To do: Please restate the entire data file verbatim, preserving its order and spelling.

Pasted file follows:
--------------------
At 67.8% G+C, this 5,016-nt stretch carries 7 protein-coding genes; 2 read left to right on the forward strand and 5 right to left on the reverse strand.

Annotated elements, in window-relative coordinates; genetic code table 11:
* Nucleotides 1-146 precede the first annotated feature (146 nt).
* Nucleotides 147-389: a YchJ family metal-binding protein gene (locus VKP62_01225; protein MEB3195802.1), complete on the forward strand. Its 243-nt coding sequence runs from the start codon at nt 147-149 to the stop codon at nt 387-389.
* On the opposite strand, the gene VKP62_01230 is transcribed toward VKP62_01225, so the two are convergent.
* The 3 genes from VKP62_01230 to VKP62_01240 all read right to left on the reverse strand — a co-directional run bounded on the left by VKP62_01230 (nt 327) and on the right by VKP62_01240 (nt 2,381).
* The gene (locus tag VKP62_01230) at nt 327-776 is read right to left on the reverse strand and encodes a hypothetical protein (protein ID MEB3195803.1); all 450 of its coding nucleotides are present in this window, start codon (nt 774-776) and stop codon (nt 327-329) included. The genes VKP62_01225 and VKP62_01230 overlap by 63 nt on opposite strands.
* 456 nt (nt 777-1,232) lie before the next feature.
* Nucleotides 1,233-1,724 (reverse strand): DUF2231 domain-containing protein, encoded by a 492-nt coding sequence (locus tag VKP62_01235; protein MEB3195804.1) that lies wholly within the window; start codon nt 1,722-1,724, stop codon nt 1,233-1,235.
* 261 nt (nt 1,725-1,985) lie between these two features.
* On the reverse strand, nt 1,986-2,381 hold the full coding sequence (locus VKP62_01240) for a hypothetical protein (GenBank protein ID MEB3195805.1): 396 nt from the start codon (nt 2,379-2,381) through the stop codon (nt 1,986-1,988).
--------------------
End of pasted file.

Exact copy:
At 67.8% G+C, this 5,016-nt stretch carries 7 protein-coding genes; 2 read left to right on the forward strand and 5 right to left on the reverse strand.

Annotated elements, in window-relative coordinates; genetic code table 11:
* Nucleotides 1-146 precede the first annotated feature (146 nt).
* Nucleotides 147-389: a YchJ family metal-binding protein gene (locus VKP62_01225; protein MEB3195802.1), complete on the forward strand. Its 243-nt coding sequence runs from the start codon at nt 147-149 to the stop codon at nt 387-389.
* On the opposite strand, the gene VKP62_01230 is transcribed toward VKP62_01225, so the two are convergent.
* The 3 genes from VKP62_01230 to VKP62_01240 all read right to left on the reverse strand — a co-directional run bounded on the left by VKP62_01230 (nt 327) and on the right by VKP62_01240 (nt 2,381).
* The gene (locus tag VKP62_01230) at nt 327-776 is read right to left on the reverse strand and encodes a hypothetical protein (protein ID MEB3195803.1); all 450 of its coding nucleotides are present in this window, start codon (nt 774-776) and stop codon (nt 327-329) included. The genes VKP62_01225 and VKP62_01230 overlap by 63 nt on opposite strands.
* 456 nt (nt 777-1,232) lie before the next feature.
* Nucleotides 1,233-1,724 (reverse strand): DUF2231 domain-containing protein, encoded by a 492-nt coding sequence (locus tag VKP62_01235; protein MEB3195804.1) that lies wholly within the window; start codon nt 1,722-1,724, stop codon nt 1,233-1,235.
* 261 nt (nt 1,725-1,985) lie between these two features.
* On the reverse strand, nt 1,986-2,381 hold the full coding sequence (locus VKP62_01240) for a hypothetical protein (GenBank protein ID MEB3195805.1): 396 nt from the start codon (nt 2,379-2,381) through the stop codon (nt 1,986-1,988).